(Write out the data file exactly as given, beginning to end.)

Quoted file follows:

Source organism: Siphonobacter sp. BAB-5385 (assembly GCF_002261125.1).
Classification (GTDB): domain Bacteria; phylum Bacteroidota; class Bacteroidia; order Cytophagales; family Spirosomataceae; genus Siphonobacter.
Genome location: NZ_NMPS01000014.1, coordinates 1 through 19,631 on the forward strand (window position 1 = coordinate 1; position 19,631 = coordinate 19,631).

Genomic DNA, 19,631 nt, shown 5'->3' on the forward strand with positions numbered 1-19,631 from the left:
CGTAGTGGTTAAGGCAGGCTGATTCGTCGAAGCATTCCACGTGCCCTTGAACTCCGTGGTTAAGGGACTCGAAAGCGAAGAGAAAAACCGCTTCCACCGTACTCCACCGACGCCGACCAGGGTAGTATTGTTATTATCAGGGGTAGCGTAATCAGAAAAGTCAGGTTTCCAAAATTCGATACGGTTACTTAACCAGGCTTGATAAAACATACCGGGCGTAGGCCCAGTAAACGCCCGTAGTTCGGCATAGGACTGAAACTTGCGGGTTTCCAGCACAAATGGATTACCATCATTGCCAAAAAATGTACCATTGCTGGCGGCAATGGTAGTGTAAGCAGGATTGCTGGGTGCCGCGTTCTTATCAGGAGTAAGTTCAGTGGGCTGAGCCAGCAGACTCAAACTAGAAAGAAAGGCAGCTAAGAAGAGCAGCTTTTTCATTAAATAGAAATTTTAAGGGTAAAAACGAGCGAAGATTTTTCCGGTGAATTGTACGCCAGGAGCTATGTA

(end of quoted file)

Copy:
Source organism: Siphonobacter sp. BAB-5385 (assembly GCF_002261125.1).
Classification (GTDB): domain Bacteria; phylum Bacteroidota; class Bacteroidia; order Cytophagales; family Spirosomataceae; genus Siphonobacter.
Genome location: NZ_NMPS01000014.1, coordinates 1 through 19,631 on the forward strand (window position 1 = coordinate 1; position 19,631 = coordinate 19,631).

Genomic DNA, 19,631 nt, shown 5'->3' on the forward strand with positions numbered 1-19,631 from the left:
CGTAGTGGTTAAGGCAGGCTGATTCGTCGAAGCATTCCACGTGCCCTTGAACTCCGTGGTTAAGGGACTCGAAAGCGAAGAGAAAAACCGCTTCCACCGTACTCCACCGACGCCGACCAGGGTAGTATTGTTATTATCAGGGGTAGCGTAATCAGAAAAGTCAGGTTTCCAAAATTCGATACGGTTACTTAACCAGGCTTGATAAAACATACCGGGCGTAGGCCCAGTAAACGCCCGTAGTTCGGCATAGGACTGAAACTTGCGGGTTTCCAGCACAAATGGATTACCATCATTGCCAAAAAATGTACCATTGCTGGCGGCAATGGTAGTGTAAGCAGGATTGCTGGGTGCCGCGTTCTTATCAGGAGTAAGTTCAGTGGGCTGAGCCAGCAGACTCAAACTAGAAAGAAAGGCAGCTAAGAAGAGCAGCTTTTTCATTAAATAGAAATTTTAAGGGTAAAAACGAGCGAAGATTTTTCCGGTGAATTGTACGCCAGGAGCTATGTA